Washington, D.C. – A bipartisan coalition of five U.S. senators from Idaho, New Mexico and Colorado have asked the Senate Judiciary Committee to hold a hearing into legislative efforts to assist Americans who have suffered health issues as a result of nuclear arms testing in the western U.S. during the Cold War period of the 1950s and 1960s. S. 331, the Radiation Exposure and Compensation Act of 2015, introduced by Senator Mike Crapo (R-Idaho), Tom Udall (D-New Mexico), Jim Risch (R-Idaho), Michael Bennet (D-Colorado) and Martin Heinrich (D-New Mexico) would extend benefits under the existing Radiation Exposure Compensation Act (RECA) to victims who can demonstrate health issues related to the weapons testing.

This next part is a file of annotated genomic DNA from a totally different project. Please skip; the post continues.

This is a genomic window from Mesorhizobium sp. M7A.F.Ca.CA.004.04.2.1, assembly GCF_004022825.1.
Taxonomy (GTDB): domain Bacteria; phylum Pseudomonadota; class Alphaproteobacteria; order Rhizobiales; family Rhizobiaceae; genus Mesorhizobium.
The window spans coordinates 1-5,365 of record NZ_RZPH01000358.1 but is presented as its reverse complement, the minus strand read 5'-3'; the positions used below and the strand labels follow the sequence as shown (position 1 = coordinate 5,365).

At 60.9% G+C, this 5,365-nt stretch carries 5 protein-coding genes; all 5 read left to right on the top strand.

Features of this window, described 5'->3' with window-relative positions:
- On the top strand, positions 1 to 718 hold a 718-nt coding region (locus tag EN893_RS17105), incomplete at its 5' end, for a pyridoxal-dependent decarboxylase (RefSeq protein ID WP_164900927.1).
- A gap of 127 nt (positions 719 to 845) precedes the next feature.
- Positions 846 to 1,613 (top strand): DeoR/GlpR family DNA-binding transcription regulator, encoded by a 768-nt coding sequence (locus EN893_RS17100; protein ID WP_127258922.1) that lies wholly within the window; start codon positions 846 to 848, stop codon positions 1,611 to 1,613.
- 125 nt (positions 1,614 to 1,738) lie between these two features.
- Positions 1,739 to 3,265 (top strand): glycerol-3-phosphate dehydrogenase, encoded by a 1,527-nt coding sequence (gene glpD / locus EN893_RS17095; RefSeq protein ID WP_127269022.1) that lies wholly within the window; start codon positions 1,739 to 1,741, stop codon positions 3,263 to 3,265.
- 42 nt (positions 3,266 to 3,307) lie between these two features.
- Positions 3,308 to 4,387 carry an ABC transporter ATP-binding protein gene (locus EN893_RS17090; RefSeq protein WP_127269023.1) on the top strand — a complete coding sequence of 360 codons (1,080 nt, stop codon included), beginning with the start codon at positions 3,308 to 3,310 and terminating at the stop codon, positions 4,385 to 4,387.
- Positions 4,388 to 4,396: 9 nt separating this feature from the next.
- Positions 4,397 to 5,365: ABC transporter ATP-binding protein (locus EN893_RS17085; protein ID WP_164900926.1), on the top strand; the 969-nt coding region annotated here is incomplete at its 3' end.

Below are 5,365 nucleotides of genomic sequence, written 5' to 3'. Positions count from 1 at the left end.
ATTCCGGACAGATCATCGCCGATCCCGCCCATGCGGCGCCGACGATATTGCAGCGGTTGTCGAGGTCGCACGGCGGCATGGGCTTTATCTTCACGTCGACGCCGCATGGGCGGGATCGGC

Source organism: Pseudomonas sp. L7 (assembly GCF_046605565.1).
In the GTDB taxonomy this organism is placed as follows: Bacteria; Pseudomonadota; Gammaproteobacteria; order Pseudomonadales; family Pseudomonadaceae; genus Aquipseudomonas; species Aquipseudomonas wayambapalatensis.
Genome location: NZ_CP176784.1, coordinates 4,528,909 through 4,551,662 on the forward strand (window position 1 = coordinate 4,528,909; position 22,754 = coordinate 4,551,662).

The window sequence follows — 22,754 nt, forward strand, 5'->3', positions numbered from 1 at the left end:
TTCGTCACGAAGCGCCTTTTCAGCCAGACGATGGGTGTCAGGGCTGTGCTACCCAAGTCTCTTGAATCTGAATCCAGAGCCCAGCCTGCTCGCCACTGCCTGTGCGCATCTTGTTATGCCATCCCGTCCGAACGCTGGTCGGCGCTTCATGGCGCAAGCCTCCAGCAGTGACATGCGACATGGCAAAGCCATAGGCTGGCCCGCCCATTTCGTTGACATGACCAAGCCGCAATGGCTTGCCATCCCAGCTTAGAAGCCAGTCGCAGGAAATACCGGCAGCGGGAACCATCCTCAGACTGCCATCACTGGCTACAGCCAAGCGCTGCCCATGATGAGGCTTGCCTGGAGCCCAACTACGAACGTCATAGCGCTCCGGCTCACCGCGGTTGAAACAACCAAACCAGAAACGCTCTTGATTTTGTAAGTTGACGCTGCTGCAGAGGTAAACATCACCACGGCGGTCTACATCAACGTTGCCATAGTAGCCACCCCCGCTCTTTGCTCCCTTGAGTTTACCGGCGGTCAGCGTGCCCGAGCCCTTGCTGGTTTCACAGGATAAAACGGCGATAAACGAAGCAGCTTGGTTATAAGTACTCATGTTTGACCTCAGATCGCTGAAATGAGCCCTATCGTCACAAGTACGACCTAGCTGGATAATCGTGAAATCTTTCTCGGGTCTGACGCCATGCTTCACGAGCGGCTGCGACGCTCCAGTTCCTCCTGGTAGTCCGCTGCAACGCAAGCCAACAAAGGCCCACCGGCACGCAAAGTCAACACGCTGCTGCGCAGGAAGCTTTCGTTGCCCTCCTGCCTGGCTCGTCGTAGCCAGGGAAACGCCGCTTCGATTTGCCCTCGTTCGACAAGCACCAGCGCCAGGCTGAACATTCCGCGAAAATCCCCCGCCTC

“As the United States government built up its Cold War nuclear testing program during the mid-20th century, many Americans paid the price with their health,” the senators wrote in a letter to Committee Chairman Chuck Grassley (R-Iowa) and Ranking Member Patrick Leahy (D-Vermont). “Considering the importance of RECA to many of our constituents, we respectfully request that you move quickly to hold a hearing to bring to light existing deficiencies in the compensation program and to review our legislation.”
The RECA program was originally created to assist workers in the uranium mining industry who were exposed to harmful radiation levels in the course of assisting the national defense. But the legislation stopped short of helping citizens exposed to airborne radiation from bomb testing in Nevada, New Mexico, Guam and testing locations in the Pacific Ocean.